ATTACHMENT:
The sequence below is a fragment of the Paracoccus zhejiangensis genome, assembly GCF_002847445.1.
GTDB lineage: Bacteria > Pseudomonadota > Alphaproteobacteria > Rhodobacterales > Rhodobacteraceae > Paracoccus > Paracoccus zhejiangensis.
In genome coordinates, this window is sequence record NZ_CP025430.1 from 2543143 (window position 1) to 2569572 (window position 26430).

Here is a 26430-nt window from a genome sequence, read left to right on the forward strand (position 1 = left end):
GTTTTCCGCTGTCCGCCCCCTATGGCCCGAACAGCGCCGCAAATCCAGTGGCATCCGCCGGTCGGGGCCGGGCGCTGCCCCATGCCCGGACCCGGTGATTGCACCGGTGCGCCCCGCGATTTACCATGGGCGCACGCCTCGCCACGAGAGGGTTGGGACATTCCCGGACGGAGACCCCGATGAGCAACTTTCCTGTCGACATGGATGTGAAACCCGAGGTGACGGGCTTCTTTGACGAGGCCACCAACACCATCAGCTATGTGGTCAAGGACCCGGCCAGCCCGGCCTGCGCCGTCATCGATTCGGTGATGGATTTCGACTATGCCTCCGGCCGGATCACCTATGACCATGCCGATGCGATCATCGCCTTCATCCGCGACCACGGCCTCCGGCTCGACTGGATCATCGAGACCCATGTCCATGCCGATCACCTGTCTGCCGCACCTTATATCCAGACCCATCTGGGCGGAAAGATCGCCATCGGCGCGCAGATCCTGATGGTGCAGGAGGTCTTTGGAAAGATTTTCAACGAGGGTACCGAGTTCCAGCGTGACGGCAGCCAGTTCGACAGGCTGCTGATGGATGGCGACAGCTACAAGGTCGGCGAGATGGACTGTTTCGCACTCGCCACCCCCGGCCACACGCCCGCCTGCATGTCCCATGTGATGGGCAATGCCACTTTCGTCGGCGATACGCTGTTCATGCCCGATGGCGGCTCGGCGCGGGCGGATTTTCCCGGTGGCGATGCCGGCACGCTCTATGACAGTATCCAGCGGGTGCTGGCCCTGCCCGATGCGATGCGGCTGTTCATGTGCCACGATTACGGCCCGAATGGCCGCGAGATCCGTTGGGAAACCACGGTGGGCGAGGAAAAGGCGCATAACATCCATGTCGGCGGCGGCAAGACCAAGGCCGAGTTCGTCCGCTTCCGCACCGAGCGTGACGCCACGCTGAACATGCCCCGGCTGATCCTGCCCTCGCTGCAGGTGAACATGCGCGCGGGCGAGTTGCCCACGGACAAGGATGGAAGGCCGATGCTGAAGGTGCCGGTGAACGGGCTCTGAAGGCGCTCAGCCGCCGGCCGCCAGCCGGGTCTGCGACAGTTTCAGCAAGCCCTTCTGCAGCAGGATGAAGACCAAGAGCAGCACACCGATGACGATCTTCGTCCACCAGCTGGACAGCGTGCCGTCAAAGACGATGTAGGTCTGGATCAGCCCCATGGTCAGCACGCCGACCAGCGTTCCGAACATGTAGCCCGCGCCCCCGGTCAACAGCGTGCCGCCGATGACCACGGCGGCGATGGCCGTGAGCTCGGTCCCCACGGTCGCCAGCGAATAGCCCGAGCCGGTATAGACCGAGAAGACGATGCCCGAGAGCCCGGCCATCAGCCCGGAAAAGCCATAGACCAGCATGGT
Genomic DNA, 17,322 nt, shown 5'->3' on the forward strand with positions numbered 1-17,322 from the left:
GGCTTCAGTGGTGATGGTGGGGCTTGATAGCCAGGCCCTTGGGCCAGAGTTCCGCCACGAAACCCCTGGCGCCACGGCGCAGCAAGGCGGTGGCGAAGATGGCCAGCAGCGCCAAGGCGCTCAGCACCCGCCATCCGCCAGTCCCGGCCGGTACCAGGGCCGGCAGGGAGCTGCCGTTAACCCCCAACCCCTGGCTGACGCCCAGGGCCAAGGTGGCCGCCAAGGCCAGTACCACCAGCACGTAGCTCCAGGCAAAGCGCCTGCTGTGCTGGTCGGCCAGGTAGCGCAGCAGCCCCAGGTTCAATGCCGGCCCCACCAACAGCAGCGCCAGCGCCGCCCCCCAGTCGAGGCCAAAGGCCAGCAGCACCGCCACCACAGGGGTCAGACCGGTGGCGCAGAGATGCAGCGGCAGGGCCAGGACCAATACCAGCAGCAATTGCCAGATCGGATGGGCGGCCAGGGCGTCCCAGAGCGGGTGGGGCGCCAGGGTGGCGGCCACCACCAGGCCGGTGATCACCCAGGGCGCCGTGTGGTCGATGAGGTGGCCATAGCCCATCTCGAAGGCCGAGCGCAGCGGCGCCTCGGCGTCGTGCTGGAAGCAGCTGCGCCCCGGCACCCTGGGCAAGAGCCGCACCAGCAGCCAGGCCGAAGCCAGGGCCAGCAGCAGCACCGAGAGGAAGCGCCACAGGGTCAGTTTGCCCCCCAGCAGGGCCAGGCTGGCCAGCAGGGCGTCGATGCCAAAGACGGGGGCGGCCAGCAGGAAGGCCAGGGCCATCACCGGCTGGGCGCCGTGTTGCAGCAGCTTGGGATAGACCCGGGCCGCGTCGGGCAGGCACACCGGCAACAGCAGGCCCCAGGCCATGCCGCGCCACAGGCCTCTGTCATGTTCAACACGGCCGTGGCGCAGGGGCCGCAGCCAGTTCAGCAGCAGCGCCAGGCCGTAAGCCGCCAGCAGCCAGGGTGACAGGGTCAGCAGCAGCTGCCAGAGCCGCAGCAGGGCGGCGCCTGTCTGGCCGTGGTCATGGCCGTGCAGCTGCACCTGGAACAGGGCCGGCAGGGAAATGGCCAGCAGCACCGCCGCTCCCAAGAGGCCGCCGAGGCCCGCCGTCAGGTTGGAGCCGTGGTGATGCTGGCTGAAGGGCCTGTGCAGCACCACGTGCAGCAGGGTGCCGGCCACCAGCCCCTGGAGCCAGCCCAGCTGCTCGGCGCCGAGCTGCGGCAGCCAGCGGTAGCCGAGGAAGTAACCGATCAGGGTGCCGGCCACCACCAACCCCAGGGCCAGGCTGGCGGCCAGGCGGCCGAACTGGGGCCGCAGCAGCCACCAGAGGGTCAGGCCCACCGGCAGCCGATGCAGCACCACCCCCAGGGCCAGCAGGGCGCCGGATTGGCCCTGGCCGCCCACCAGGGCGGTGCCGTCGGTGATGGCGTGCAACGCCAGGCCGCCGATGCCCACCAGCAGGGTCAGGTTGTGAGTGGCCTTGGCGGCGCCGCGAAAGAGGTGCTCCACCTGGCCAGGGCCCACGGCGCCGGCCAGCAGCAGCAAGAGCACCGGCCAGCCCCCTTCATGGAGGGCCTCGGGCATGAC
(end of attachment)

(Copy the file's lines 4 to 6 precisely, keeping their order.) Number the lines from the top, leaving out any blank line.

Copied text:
Here is a 26430-nt window from a genome sequence, read left to right on the forward strand (position 1 = left end):
GTTTTCCGCTGTCCGCCCCCTATGGCCCGAACAGCGCCGCAAATCCAGTGGCATCCGCCGGTCGGGGCCGGGCGCTGCCCCATGCCCGGACCCGGTGATTGCACCGGTGCGCCCCGCGATTTACCATGGGCGCACGCCTCGCCACGAGAGGGTTGGGACATTCCCGGACGGAGACCCCGATGAGCAACTTTCCTGTCGACATGGATGTGAAACCCGAGGTGACGGGCTTCTTTGACGAGGCCACCAACACCATCAGCTATGTGGTCAAGGACCCGGCCAGCCCGGCCTGCGCCGTCATCGATTCGGTGATGGATTTCGACTATGCCTCCGGCCGGATCACCTATGACCATGCCGATGCGATCATCGCCTTCATCCGCGACCACGGCCTCCGGCTCGACTGGATCATCGAGACCCATGTCCATGCCGATCACCTGTCTGCCGCACCTTATATCCAGACCCATCTGGGCGGAAAGATCGCCATCGGCGCGCAGATCCTGATGGTGCAGGAGGTCTTTGGAAAGATTTTCAACGAGGGTACCGAGTTCCAGCGTGACGGCAGCCAGTTCGACAGGCTGCTGATGGATGGCGACAGCTACAAGGTCGGCGAGATGGACTGTTTCGCACTCGCCACCCCCGGCCACACGCCCGCCTGCATGTCCCATGTGATGGGCAATGCCACTTTCGTCGGCGATACGCTGTTCATGCCCGATGGCGGCTCGGCGCGGGCGGATTTTCCCGGTGGCGATGCCGGCACGCTCTATGACAGTATCCAGCGGGTGCTGGCCCTGCCCGATGCGATGCGGCTGTTCATGTGCCACGATTACGGCCCGAATGGCCGCGAGATCCGTTGGGAAACCACGGTGGGCGAGGAAAAGGCGCATAACATCCATGTCGGCGGCGGCAAGACCAAGGCCGAGTTCGTCCGCTTCCGCACCGAGCGTGACGCCACGCTGAACATGCCCCGGCTGATCCTGCCCTCGCTGCAGGTGAACATGCGCGCGGGCGAGTTGCCCACGGACAAGGATGGAAGGCCGATGCTGAAGGTGCCGGTGAACGGGCTCTGAAGGCGCTCAGCCGCCGGCCGCCAGCCGGGTCTGCGACAGTTTCAGCAAGCCCTTCTGCAGCAGGATGAAGACCAAGAGCAGCACACCGATGACGATCTTCGTCCACCAGCTGGACAGCGTGCCGTCAAAGACGATGTAGGTCTGGATCAGCCCCATGGTCAGCACGCCGACCAGCGTTCCGAACATGTAGCCCGCGCCCCCGGTCAACAGCGTGCCGCCGATGACCACGGCGGCGATGGCCGTGAGCTCGGTCCCCACGGTCGCCAGCGAATAGCCCGAGCCGGTATAGACCGAGAAGACGATGCCCGAGAGCCCGGCCATCAGCCCGGAAAAGCCATAGACCAGCATGGT
Genomic DNA, 17,322 nt, shown 5'->3' on the forward strand with positions numbered 1-17,322 from the left: